An embattled Theresa May has postponed a Commons showdown on plans to slash the number of Parliamentary seats after Tory rebels looked set to defeat her.
As the Boundary Commission published its final proposals to cut Westminster’s constituencies from 650 to 600, it emerged that the Government has backed off moves to stage the key vote next month.
Cabinet Office Minister Chloe Smith revealed it could take months to draft the required Parliamentary order needed to enact the boundary changes. Number 10 also refused to commit to holding a vote before Christmas.
Labour swiftly said the PM was “running scared” of her backbenchers and should dump the plans because they were wrong in principle.
The sweeping changes, which stem from David Cameron’s pledge to cut the cost of politics, have met fierce resistance from a clutch of Conservatives who think the move anti-democratic and who fear their own seats will be scrapped or made too marginal.
Several backbench Brexiteers – including David Davis and Priti Patel – face the abolition of their seats, while others like Boris Johnson face defeat on the new boundaries.
Some Tory backbenchers argue that cutting the number of MPs without cutting the size of the government will weaken Parliament.
Labour has also accused May of seeking to use the review to stage another “power grab” to add an extra 20 seats to the Tories’ total at the next election, even before any ballots have been cast.
Downing Street and senior ministers have repeatedly insisted they were sticking to the plans, claiming it was fairer to have fewer constituencies of equal size to reflect population changes of recent years.
But the delay is sure to prompt fresh speculation that May will abandon the boundary proposals completely as she cannot get a majority for them in the Commons.
Shadow Constitutional Affairs Minister Cat Smith told HuffPost UK: “It’s clear these proposals are deeply unpopular with Tory MPs otherwise Theresa May wouldn’t be shelving plans for a vote in October.”
The Government’s retreat was smuggled out in an obscure committee hearing last week, when Constitutional Affairs minister Smith said that drafting the Parliamentary order needed for the boundary plans would be a “complex and lengthy” process.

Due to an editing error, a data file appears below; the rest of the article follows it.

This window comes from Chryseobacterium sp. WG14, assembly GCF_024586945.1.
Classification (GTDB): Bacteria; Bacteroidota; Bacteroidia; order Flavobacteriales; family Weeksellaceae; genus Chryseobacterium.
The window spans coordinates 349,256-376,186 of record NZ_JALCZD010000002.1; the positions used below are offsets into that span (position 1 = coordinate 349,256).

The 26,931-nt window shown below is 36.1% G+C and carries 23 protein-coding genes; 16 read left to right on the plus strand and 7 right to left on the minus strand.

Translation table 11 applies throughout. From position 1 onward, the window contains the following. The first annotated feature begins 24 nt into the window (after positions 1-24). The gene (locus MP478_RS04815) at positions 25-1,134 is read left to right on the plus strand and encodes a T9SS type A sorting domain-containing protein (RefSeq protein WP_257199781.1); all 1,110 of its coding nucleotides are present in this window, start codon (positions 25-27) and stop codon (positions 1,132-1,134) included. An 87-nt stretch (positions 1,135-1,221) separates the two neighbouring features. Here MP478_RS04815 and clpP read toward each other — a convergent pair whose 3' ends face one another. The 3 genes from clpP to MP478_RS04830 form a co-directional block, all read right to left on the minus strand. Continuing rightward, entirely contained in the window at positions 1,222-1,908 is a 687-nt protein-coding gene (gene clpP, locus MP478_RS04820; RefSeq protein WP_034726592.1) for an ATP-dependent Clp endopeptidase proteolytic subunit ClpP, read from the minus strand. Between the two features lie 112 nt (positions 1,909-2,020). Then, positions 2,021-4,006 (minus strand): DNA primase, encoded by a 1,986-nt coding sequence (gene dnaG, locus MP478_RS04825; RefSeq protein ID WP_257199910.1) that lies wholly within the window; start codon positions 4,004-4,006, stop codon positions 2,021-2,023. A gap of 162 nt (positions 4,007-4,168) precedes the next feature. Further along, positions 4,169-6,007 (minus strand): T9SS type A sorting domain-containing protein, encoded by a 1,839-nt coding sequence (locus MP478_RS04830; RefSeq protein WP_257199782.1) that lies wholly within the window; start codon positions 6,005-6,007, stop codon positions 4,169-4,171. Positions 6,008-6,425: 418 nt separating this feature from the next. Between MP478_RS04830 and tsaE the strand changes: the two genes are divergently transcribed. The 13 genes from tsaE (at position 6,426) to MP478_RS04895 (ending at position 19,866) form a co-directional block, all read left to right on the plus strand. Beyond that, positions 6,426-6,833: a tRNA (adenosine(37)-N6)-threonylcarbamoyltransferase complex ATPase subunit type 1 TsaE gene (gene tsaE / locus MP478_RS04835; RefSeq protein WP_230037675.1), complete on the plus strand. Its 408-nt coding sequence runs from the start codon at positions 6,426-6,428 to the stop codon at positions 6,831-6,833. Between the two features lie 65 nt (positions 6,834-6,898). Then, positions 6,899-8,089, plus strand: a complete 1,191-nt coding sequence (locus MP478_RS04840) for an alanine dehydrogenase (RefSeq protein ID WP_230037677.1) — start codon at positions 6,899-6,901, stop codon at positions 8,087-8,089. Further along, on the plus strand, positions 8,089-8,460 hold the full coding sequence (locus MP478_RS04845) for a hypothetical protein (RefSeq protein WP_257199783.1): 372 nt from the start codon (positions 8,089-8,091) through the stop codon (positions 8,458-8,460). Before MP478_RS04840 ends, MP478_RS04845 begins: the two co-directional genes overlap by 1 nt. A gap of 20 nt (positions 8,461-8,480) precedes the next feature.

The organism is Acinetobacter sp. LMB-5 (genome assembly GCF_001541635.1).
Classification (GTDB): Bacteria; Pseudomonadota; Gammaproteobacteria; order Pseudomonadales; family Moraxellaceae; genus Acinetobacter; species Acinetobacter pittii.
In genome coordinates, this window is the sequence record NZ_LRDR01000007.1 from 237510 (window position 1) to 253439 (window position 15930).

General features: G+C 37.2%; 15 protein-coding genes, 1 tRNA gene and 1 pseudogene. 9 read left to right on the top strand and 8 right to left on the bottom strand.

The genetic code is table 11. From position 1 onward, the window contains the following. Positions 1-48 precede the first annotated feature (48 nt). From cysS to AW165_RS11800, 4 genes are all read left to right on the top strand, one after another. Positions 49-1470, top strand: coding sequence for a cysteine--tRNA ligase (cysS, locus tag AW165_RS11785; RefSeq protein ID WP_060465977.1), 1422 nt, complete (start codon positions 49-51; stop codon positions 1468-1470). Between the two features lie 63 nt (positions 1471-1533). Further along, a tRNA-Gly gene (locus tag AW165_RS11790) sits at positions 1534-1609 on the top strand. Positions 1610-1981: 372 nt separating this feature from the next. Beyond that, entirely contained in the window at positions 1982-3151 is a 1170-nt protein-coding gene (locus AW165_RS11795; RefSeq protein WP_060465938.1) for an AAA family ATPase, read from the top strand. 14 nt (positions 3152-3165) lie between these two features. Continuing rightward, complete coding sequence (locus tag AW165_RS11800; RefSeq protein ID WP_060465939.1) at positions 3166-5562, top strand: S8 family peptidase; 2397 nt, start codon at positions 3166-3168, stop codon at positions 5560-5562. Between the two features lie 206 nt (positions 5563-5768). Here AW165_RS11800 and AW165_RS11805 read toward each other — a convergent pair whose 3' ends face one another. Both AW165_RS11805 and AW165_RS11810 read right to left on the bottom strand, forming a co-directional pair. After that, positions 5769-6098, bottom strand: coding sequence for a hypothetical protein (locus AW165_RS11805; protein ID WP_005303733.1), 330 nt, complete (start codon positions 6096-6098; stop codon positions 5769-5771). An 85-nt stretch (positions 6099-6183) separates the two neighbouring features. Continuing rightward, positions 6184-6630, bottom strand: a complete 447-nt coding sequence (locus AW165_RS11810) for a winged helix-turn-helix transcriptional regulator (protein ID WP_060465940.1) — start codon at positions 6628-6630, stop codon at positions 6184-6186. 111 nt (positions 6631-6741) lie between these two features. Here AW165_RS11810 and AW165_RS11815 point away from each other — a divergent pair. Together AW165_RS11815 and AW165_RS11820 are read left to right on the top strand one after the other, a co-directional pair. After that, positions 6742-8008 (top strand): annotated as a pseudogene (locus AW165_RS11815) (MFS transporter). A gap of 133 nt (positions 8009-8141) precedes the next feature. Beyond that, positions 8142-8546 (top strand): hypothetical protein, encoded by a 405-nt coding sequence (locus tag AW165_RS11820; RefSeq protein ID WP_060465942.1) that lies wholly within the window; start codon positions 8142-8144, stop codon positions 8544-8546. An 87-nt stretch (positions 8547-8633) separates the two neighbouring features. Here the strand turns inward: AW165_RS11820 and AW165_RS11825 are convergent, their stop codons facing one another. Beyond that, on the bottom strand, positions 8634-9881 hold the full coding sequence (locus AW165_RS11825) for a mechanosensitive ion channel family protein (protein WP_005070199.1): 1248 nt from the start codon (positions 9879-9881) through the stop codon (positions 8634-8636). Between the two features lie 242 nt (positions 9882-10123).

“It will take months to prepare,” she said. Challenged by Labour MPs, she said: “I used the word ‘months’ and I deliberately did so. I intend to be realistic… that those instruments are complex and need to be prepared fully and correctly.”
The Prime Minister’s spokesman refused twice to commit to saying the vote would be held before Christmas, but stressed the plan was in the last Tory manifesto.
“We are committed to delivering more equal and updated boundaries so our Parliamentary system represents everyone equally,” he said.
“Without boundaries reform, constituencies would be based on data which is more than 20 years old, which would disregard significant changes in demographics, housebuilding and migration.”
No.10 later pointed out that the PM said in May she will “look at the consequences of the proposals” for the number of elected Members of Parliament and the size of the executive.
The spokesman said: “The cap on the number of paid Ministers and of Commons Ministers is fixed in primary legislation. We have frozen Ministerial pay since 2010, meaning a real terms’ cut in the cost of Ministers.
“The powers of scrutiny of the Commons have increased in recent years – with the election of Select Committee chairmen and backbench business committee debates.”
The final plans published on Monday are relatively unchanged from their last draft version. Jeremy Corbyn’s own seat loses some wards but benefits from the addition of parts of neighbouring Hackney North.
If the review was ever approved, he is expected to be the MP for the new seat of Finsbury Park and Stoke Newington.
Cabinet minister Esther McVey’s own seat of Tatton, previously George Osborne’s constituency, would be dismantled completely, with parts taken by surrounding seats.
Cat Smith added: “These final boundary recommendations are nothing but an undemocratic power grab by this Tory Government.
“With no plans to reduce the number of Ministers, the Government is weakening the role of Parliament and creating unprecedented levels of executive dominance at the expense of backbenchers, when Parliament is meant to be taking back control.
“We stand ready to work with all political parties to agree an accelerated timetable for a new review that benefits our democracy, not just the Conservative Party.”